was reference to arbitration and again in the telephone conversation of 25 November there was reference to both arbitra-
tion and mediation. There is also, of course, reference in both the formal letter and the caveat e-mail to the need for a
standstill agreement in case after all, in default of everything else, the parties had to end up in court and Willis needed to
be joined to the current (or other) proceedings.
      31. What then was the essence of the agreement reached by the parties in these circumstances? Despite dispute as to
its effect, a dispute which before the judge embraced each of Mr Sumption's three options but has been narrowed only
in the course of submissions before this court to Options 1 and 2, it is at least common ground that an agreement was
ultimately arrived at. The force of Mr Hirst's submissions concerning the formality of the signed and countersigned let-
ter, which he said supported a contract, is in my judgment expended on showing consensus. Like my Lord, I am satis-
fied that what the parties agreed was to negotiate a fair share on principles to be discussed and agreed. They expressly
contemplated that such principles would include a clause for arbitration or mediation, in case ultimate agreement on a
fair share were not possible. It may be that if they had reached agreement on a set of principles, a fortiori one including
arbitration, they would then have agreed enough to be bound. Mr Bowden did promptly propose a set of principles, but
the arrangement had already broken down.
     32. Alternatively, it is possible that the parties would only have been bound if they had reached ultimate agreement
on the question of a fair share itself. That would be the case if the true effect of their agreement was for a fair share to be
agreed. The distinction between an agreement for a fair share to be agreed or for a fair share on principles to be agreed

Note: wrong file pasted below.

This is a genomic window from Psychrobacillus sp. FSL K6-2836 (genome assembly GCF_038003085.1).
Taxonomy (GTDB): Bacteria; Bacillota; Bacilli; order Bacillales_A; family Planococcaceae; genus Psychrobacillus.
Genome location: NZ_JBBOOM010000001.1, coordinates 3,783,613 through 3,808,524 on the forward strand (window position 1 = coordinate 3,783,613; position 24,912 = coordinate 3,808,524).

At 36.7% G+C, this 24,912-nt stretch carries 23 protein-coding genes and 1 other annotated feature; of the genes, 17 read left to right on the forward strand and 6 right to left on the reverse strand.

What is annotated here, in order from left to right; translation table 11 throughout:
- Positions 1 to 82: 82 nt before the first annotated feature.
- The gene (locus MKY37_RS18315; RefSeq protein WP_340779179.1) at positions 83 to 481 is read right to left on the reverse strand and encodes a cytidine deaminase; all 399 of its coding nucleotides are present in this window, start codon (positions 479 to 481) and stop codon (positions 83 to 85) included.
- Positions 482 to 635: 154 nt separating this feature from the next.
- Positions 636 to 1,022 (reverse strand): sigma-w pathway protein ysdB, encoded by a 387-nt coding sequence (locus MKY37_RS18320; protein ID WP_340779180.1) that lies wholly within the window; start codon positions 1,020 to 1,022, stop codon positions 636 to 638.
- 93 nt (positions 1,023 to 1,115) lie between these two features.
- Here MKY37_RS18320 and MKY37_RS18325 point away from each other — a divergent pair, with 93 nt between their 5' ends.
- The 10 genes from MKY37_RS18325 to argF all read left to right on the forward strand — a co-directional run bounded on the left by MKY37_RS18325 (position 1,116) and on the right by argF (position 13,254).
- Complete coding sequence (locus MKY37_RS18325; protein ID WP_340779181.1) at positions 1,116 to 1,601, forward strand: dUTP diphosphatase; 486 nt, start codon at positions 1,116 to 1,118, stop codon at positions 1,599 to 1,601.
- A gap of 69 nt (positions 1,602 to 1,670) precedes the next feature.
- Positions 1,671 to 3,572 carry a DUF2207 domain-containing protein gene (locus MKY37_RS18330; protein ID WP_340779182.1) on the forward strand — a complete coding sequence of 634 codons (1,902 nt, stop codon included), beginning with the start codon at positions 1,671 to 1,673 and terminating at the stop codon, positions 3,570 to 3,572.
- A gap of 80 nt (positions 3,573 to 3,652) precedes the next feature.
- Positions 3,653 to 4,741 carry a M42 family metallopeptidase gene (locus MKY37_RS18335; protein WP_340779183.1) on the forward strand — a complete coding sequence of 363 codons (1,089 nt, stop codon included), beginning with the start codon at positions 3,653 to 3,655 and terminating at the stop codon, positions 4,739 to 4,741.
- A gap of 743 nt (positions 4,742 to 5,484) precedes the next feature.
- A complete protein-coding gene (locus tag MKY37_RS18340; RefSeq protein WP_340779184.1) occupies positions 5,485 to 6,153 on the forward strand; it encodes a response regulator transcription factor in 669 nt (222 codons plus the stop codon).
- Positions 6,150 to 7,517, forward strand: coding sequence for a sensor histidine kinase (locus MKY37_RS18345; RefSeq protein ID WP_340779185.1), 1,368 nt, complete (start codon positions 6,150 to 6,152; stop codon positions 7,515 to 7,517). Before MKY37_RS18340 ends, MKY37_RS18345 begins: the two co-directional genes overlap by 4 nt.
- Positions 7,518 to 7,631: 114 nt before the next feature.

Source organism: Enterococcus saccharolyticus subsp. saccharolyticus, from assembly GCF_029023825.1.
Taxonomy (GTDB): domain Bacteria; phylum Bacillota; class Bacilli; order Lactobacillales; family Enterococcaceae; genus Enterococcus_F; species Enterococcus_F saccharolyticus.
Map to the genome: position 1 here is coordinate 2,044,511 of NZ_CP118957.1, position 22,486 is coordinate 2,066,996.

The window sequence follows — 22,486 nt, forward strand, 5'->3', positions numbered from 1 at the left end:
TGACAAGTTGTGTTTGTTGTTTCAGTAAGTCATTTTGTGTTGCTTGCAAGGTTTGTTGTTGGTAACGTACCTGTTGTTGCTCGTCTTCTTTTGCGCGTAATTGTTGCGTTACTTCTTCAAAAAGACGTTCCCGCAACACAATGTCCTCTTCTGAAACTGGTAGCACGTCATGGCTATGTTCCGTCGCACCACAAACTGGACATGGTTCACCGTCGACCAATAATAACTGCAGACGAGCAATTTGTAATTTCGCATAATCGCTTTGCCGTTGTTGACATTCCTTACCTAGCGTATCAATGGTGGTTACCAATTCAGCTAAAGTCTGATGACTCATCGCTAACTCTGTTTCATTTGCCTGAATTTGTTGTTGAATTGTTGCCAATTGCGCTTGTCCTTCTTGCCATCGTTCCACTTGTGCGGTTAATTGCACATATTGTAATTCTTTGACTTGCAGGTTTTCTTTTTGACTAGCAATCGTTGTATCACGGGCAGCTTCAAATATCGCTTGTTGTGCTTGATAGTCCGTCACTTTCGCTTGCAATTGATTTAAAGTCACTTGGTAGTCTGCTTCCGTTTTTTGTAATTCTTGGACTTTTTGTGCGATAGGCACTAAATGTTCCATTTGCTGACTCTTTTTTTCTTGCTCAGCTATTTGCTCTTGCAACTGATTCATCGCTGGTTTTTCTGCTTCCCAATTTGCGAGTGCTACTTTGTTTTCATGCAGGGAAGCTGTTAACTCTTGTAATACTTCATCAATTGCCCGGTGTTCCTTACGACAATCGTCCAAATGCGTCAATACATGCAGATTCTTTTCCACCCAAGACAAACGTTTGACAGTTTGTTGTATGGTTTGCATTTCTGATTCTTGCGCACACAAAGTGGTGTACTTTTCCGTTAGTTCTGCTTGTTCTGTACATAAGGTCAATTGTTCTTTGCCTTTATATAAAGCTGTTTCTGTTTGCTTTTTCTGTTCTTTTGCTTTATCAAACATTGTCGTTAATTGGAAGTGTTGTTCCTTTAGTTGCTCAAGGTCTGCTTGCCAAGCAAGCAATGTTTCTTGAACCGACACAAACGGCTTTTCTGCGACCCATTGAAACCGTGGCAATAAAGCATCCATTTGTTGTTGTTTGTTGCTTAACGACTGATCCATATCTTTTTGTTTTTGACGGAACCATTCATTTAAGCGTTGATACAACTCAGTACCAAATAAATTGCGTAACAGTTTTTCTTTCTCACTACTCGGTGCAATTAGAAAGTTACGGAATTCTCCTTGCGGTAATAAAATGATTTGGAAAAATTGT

is a narrow one, but they can be encompassed as variations of Mr Sumption's Option 1.
     33. In either event, there is a substantial and important distinction between those variations of Option 1 and a sim-
ple agreement for a fair share. In the latter case, the court has itself been provided straightaway with the measure for its
determination and can proceed to quantify the figure: The Didymi. In the former case the parties have agreed that they
will themselves provide either the principles for finding the measure and/or the quantification of the share itself. It is
                                                                                                                     Page 10
                                                 [2005] 2 Lloyd's Rep 597


like the distinction between agreeing, whether expressly or by implication, that the price of goods to be sold is to be a
fair or reasonable price and on the other hand agreeing that the price is to be a price "to be agreed". In the first case the
price will be set by the court (if none is previously agreed by the parties), but in the second case the parties have said
that they, and not the court, will agree the price: see May and Butcher Ltd v The King [1934] 2 KB 17, at 21, 22. It is
true that where a binding contract already exists, a provision that prices for future years are to be agreed is likely to re-
main a binding part of that contract: see Mamidoil-Jetoil Greek Petroleum Co SA v Okta Crude Oil Refinery AD [2001]
EWCA Civ 406, [2001] 2 Lloyd's Rep 76, especially at 91, an authority relied on by the judge below. However,
Mamidoil distinguished between a long-term contract which undoubtedly binds the parties initially and an agreement
like the present where there is an issue from the very beginning as to whether it ever amounted to a contract at all.
     34. In these circumstances Mr Hirst's best argument was that where he emphasised those terms of the formal letter,
such as its paras 3 and 4, which make stipulations premised on the possibility that at the end of the day Willis may have
to be joined to the current proceedings (the "Misfeasance Proceedings") or other proceedings arising out of "other